GARY HINCKS / SCIENCE PHOTO LIBRARY GARY HINCKS / SCIENCE PHOTO LIBRARY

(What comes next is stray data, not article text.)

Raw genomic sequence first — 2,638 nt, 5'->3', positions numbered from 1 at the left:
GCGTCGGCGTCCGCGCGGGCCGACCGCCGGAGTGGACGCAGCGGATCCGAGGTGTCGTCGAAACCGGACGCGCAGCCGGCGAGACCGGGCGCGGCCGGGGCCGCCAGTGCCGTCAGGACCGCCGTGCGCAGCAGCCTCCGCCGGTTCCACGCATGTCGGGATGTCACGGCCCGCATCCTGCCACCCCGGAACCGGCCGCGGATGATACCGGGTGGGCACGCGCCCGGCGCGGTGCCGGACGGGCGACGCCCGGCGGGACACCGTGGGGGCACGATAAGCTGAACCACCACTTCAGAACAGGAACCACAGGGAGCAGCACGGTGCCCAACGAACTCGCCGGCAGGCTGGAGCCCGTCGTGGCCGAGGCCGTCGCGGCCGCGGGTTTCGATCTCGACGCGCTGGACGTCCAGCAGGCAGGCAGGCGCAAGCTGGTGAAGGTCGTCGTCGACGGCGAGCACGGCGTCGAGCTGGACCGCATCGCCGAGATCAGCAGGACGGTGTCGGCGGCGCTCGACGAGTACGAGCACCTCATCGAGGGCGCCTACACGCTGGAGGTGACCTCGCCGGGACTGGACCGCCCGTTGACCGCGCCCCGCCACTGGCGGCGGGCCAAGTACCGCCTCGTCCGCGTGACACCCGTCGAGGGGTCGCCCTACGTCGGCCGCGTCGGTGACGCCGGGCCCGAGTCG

Coastal wave dynamics, artwork. Waves are formed by the action of the wind (dark blue arrow) on the water's surface. The action of the wind causes surface water to move in a vertical circular motion (circular arrows), and this motion causes water below it to move in a successively smaller circles. When the waves enter shallower water at the coast, the depth of the water becomes smaller than the circular region and the wave breaks. Breaking waves throw material onto a beach and then drag it back, processes known as swash and backswash respectively (red arrows). Behind the beach a system of sand dunes can form, which may protect a coastal lagoon.
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